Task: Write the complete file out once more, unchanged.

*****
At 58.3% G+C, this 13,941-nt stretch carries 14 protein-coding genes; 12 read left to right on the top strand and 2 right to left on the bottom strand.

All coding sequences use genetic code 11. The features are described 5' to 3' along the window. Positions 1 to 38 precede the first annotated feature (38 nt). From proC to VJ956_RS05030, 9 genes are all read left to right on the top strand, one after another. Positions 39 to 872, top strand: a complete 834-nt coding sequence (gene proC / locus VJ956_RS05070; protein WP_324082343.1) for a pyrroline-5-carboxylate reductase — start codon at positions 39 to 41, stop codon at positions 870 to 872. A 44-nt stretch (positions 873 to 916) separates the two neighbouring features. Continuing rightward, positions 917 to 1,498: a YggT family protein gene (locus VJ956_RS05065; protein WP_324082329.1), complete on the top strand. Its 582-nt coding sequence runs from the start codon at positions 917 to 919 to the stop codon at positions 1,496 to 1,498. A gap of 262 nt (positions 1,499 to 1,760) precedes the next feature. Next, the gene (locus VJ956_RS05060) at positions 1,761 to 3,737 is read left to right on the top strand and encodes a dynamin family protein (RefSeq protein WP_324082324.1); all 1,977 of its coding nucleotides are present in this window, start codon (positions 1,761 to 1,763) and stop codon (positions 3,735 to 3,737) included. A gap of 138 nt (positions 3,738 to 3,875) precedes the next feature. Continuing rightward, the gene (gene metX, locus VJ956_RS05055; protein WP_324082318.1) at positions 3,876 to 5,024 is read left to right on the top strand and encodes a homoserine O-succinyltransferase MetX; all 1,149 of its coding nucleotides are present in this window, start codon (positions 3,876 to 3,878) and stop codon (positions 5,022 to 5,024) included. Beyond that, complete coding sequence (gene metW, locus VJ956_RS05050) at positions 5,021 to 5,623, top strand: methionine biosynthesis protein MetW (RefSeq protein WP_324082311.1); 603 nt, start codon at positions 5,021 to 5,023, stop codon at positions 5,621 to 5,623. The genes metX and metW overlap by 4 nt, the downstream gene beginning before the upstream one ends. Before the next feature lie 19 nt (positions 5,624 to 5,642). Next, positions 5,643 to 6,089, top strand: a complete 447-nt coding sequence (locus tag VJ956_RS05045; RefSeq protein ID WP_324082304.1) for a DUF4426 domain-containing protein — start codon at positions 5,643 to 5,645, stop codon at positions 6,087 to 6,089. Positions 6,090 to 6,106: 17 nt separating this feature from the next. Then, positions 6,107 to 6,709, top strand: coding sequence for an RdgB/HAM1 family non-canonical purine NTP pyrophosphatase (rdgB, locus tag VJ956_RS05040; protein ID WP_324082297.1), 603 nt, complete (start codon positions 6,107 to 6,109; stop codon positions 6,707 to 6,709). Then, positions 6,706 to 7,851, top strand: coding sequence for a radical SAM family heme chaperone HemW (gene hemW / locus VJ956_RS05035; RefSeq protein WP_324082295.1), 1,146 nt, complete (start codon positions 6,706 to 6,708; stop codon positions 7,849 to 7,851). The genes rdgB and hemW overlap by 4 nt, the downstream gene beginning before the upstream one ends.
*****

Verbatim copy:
At 58.3% G+C, this 13,941-nt stretch carries 14 protein-coding genes; 12 read left to right on the top strand and 2 right to left on the bottom strand.

All coding sequences use genetic code 11. The features are described 5' to 3' along the window. Positions 1 to 38 precede the first annotated feature (38 nt). From proC to VJ956_RS05030, 9 genes are all read left to right on the top strand, one after another. Positions 39 to 872, top strand: a complete 834-nt coding sequence (gene proC / locus VJ956_RS05070; protein WP_324082343.1) for a pyrroline-5-carboxylate reductase — start codon at positions 39 to 41, stop codon at positions 870 to 872. A 44-nt stretch (positions 873 to 916) separates the two neighbouring features. Continuing rightward, positions 917 to 1,498: a YggT family protein gene (locus VJ956_RS05065; protein WP_324082329.1), complete on the top strand. Its 582-nt coding sequence runs from the start codon at positions 917 to 919 to the stop codon at positions 1,496 to 1,498. A gap of 262 nt (positions 1,499 to 1,760) precedes the next feature. Next, the gene (locus VJ956_RS05060) at positions 1,761 to 3,737 is read left to right on the top strand and encodes a dynamin family protein (RefSeq protein WP_324082324.1); all 1,977 of its coding nucleotides are present in this window, start codon (positions 1,761 to 1,763) and stop codon (positions 3,735 to 3,737) included. A gap of 138 nt (positions 3,738 to 3,875) precedes the next feature. Continuing rightward, the gene (gene metX, locus VJ956_RS05055; protein WP_324082318.1) at positions 3,876 to 5,024 is read left to right on the top strand and encodes a homoserine O-succinyltransferase MetX; all 1,149 of its coding nucleotides are present in this window, start codon (positions 3,876 to 3,878) and stop codon (positions 5,022 to 5,024) included. Beyond that, complete coding sequence (gene metW, locus VJ956_RS05050) at positions 5,021 to 5,623, top strand: methionine biosynthesis protein MetW (RefSeq protein WP_324082311.1); 603 nt, start codon at positions 5,021 to 5,023, stop codon at positions 5,621 to 5,623. The genes metX and metW overlap by 4 nt, the downstream gene beginning before the upstream one ends. Before the next feature lie 19 nt (positions 5,624 to 5,642). Next, positions 5,643 to 6,089, top strand: a complete 447-nt coding sequence (locus tag VJ956_RS05045; RefSeq protein ID WP_324082304.1) for a DUF4426 domain-containing protein — start codon at positions 5,643 to 5,645, stop codon at positions 6,087 to 6,089. Positions 6,090 to 6,106: 17 nt separating this feature from the next. Then, positions 6,107 to 6,709, top strand: coding sequence for an RdgB/HAM1 family non-canonical purine NTP pyrophosphatase (rdgB, locus tag VJ956_RS05040; protein ID WP_324082297.1), 603 nt, complete (start codon positions 6,107 to 6,109; stop codon positions 6,707 to 6,709). Then, positions 6,706 to 7,851, top strand: coding sequence for a radical SAM family heme chaperone HemW (gene hemW / locus VJ956_RS05035; RefSeq protein WP_324082295.1), 1,146 nt, complete (start codon positions 6,706 to 6,708; stop codon positions 7,849 to 7,851). The genes rdgB and hemW overlap by 4 nt, the downstream gene beginning before the upstream one ends.